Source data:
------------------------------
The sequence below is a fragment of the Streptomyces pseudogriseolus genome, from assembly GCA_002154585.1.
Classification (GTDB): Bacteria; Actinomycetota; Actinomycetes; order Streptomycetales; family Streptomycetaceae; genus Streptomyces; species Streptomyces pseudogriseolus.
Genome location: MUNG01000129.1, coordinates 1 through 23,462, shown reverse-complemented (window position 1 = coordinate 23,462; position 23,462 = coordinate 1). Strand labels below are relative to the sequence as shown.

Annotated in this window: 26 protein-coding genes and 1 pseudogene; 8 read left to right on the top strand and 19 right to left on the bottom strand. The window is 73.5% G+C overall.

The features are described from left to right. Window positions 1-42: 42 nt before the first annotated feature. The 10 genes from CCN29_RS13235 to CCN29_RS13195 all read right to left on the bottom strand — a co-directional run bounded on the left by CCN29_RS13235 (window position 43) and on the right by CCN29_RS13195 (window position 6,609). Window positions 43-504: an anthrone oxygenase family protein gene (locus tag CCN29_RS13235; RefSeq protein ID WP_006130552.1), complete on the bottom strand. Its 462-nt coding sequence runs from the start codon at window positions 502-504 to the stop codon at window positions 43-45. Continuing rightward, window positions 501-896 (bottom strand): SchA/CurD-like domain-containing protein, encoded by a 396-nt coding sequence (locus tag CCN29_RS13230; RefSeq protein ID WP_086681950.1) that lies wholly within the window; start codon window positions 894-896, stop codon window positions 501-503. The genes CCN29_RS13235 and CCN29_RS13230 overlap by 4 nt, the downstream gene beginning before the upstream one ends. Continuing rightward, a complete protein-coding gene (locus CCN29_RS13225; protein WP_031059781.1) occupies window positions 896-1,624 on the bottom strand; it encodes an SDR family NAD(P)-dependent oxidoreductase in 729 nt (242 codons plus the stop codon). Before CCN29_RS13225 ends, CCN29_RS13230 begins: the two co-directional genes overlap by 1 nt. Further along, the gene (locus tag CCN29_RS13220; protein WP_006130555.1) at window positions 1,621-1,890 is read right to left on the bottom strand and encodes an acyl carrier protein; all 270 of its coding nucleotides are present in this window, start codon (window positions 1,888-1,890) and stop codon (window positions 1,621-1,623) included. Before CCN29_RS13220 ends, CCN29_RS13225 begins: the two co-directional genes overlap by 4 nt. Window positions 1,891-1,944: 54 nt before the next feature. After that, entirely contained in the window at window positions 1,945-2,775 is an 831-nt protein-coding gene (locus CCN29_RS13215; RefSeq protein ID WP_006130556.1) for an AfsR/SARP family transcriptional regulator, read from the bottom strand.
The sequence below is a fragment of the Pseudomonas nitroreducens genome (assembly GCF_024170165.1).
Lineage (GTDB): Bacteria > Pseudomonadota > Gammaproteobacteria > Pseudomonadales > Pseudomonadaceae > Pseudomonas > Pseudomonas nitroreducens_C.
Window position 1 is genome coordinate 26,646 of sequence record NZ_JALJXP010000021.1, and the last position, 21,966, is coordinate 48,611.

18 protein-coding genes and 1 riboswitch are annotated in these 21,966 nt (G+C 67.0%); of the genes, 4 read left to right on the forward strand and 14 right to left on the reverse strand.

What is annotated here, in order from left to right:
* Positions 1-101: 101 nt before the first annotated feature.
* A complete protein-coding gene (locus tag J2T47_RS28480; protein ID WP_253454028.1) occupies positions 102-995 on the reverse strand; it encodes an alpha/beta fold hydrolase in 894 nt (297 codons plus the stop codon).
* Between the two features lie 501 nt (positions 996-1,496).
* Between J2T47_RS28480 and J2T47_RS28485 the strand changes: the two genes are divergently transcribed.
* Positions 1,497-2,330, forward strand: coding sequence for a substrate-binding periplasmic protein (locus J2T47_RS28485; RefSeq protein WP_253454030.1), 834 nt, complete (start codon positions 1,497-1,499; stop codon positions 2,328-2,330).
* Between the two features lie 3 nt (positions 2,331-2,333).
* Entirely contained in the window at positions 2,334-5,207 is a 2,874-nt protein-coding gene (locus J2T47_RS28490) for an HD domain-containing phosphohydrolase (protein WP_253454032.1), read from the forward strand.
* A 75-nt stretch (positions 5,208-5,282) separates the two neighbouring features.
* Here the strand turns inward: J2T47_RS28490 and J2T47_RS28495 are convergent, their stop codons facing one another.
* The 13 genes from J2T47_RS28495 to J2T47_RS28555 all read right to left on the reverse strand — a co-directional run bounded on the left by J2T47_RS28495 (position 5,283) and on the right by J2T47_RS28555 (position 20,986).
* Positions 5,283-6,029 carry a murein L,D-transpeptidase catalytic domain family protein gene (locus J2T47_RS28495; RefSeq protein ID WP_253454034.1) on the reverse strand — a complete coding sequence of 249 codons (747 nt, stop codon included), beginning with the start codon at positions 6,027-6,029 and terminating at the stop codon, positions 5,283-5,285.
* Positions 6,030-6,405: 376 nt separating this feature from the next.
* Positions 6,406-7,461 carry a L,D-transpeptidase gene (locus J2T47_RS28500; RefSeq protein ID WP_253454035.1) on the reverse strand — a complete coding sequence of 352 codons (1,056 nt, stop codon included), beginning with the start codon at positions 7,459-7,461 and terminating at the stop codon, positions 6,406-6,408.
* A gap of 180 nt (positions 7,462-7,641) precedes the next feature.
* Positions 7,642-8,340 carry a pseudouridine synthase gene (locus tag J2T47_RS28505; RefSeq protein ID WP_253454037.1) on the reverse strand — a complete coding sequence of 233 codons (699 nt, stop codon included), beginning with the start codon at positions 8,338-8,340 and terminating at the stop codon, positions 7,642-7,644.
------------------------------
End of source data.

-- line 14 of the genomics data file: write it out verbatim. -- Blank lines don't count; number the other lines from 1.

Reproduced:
* Between J2T47_RS28480 and J2T47_RS28485 the strand changes: the two genes are divergently transcribed.